MEDFORD, Ore. — The state began accepting reopening applications from counties today.
“We have established a detailed set of prerequisites that any county that wants to reopen must meet,” Governor Kate Brown said.
Oregon counties are now able to submit reopening applications as they look to potentially reopen next Friday, May 15th. Jackson County said it hit send as soon as it could. According to the governor, counties have to meet specific requirements in order to open back up. Those include a decline in COVID-19 cases, testing and contact tracing systems and the ability to isolate and quarantine any new cases to name a few.
Jackson County said the only potential hiccup in its application is the number of contact tracers it has, but it has a plan in the works.
“The contact tracing. We currently have staff available to take on that position they’ll have to be transferred from a different position,” Jackson County Commissioner, Rick Dyer said. “We should have at least 15 who can take on that role when needed.”
That means the county would be able to trace the steps of confirmed cases of COVID-19 and contact anyone they may have been in close proximity too. Dr. Jim shames said the close contact would require tracing if the contact exceeded 15 minutes. So, smaller interactions like checking out at a grocery store aren’t necessarily what they’re looking for.
Dr. Jim Shames says the county is working hard to make sure those systems are in place to reopen the county.
“We have community partners that we are engaging with now to see what it would take to bolster up to the level the OHA feels we need in order to open up,” Public Health Officer, Dr. Jim Shames said.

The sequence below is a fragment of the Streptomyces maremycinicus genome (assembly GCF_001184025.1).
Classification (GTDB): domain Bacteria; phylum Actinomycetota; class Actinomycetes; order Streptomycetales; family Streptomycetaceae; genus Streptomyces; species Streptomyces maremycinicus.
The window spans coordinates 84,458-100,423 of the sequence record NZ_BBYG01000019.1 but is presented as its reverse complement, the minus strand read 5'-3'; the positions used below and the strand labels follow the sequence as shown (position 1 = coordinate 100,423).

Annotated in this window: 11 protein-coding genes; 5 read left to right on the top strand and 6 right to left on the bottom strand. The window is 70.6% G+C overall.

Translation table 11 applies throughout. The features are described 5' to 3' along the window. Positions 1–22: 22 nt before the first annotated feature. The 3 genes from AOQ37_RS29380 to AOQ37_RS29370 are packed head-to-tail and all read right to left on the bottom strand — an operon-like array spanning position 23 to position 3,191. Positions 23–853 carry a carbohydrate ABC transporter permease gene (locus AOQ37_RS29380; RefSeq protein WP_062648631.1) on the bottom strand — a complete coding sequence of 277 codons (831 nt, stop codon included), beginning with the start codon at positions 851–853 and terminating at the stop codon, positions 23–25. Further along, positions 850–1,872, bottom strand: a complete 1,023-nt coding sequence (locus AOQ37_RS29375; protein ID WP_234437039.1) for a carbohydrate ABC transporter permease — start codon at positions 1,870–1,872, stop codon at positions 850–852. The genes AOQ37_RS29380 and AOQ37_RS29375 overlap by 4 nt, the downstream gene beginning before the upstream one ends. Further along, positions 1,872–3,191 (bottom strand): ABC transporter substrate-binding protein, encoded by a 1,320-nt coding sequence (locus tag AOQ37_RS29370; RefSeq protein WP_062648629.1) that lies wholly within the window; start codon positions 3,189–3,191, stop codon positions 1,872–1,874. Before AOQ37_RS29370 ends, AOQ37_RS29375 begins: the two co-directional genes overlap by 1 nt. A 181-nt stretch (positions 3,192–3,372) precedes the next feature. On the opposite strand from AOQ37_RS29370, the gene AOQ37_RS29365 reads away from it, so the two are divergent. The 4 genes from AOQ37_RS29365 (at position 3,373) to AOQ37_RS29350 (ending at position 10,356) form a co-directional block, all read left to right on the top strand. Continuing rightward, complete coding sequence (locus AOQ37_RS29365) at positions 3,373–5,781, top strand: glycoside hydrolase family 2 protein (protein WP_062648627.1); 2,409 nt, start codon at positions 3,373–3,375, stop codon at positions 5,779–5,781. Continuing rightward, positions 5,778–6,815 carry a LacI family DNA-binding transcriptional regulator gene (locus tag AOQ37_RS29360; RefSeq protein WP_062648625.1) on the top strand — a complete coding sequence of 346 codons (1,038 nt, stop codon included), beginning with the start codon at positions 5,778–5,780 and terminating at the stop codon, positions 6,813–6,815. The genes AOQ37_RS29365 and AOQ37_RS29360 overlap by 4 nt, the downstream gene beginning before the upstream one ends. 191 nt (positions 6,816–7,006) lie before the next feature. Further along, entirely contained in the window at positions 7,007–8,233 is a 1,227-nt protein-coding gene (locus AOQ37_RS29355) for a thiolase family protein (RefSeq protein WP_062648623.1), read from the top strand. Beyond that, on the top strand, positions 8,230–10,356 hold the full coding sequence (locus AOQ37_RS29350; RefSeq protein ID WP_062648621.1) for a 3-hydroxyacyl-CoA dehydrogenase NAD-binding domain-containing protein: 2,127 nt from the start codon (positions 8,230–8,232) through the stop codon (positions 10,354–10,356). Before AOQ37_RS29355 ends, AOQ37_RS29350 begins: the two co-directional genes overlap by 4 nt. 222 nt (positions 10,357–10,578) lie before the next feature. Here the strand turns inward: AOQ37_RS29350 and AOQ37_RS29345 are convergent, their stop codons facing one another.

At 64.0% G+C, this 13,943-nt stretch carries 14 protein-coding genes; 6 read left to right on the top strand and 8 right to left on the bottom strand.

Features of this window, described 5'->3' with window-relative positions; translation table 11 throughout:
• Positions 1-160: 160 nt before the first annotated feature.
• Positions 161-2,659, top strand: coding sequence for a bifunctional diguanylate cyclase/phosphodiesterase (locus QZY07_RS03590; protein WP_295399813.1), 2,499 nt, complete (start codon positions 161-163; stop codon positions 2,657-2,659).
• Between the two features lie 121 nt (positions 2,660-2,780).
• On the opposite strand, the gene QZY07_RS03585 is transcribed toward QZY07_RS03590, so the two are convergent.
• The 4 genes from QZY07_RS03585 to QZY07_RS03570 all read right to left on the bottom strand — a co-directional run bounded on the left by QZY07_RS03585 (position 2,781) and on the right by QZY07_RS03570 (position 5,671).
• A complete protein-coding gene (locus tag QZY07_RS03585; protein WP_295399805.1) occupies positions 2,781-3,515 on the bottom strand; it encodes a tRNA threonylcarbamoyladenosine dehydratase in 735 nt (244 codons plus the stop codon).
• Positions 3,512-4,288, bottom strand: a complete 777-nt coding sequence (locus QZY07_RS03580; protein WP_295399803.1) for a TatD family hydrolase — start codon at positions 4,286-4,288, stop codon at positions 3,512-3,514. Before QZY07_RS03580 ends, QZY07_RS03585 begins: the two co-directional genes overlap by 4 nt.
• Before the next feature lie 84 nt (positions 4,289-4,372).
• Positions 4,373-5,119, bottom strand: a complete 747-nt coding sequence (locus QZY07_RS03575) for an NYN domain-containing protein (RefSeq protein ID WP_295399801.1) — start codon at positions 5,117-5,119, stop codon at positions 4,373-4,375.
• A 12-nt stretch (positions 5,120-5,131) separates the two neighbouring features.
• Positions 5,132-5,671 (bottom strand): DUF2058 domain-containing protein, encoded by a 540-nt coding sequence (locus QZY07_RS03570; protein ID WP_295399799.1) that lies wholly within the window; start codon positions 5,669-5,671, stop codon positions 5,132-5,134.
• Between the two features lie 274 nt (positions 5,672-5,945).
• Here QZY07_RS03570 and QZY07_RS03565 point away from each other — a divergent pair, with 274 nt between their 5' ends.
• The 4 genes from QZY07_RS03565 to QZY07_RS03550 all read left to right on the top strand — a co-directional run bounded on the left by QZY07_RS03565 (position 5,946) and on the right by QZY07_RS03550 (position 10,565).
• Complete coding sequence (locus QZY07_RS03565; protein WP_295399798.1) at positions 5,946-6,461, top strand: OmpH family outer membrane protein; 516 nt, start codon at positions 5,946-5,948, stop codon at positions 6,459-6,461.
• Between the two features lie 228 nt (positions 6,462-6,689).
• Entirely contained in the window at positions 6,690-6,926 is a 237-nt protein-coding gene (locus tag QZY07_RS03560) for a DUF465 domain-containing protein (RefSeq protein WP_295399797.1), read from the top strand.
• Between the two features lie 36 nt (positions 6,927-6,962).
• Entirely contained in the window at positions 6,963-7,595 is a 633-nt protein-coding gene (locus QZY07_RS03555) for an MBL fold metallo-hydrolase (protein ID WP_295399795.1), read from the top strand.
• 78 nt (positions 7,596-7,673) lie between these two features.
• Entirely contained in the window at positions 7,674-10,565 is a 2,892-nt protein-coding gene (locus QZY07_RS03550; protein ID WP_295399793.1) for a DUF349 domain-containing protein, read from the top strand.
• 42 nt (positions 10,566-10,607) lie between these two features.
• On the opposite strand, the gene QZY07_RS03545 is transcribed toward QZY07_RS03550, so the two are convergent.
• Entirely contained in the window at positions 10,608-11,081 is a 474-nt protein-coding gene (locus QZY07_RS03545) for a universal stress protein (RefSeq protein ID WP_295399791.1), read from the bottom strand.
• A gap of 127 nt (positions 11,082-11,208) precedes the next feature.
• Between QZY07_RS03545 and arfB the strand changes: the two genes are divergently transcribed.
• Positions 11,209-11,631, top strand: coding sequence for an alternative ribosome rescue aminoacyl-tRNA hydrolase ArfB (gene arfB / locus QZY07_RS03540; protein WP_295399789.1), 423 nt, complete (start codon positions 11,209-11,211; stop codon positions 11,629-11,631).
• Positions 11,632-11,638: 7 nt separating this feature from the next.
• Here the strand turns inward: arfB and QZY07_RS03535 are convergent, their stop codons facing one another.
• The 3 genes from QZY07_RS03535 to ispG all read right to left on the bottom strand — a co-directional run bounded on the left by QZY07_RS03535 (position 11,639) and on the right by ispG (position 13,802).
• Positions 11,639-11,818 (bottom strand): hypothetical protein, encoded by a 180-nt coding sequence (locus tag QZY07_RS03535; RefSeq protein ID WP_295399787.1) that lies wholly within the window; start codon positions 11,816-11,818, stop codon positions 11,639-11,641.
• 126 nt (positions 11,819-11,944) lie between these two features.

Shames says right now Public Health still has spots to fill for contact tracers. He says they’re working to bring people from other departments or even contract with hospitals to fill those positions. For now, commissioners will wait and see what the state’s decision will be, but they’re confident we’ll be able to open next week.
“I would say I feel confident that in my estimation it is 90% or better chance of approval,” Dyer said.
Commissioner Dyer said the county received an email this morning that the application is being passed from the Governor’s office to the Oregon Health Authority for further review. He said they expect an answer Monday or Tuesday.
Devin Gooden graduated from Arizona State University’s Walter Cronkite School of Journalism and Mass Communication with a Master’s degree in Sports Journalism.
She has spent most of her life in Atlanta, Georgia and received her undergraduate degree from the University of Georgia in Business Management.
When she’s not reporting, Devin practices yoga, reads thriller novels and loudly cheers for her beloved Georgia Bulldawgs.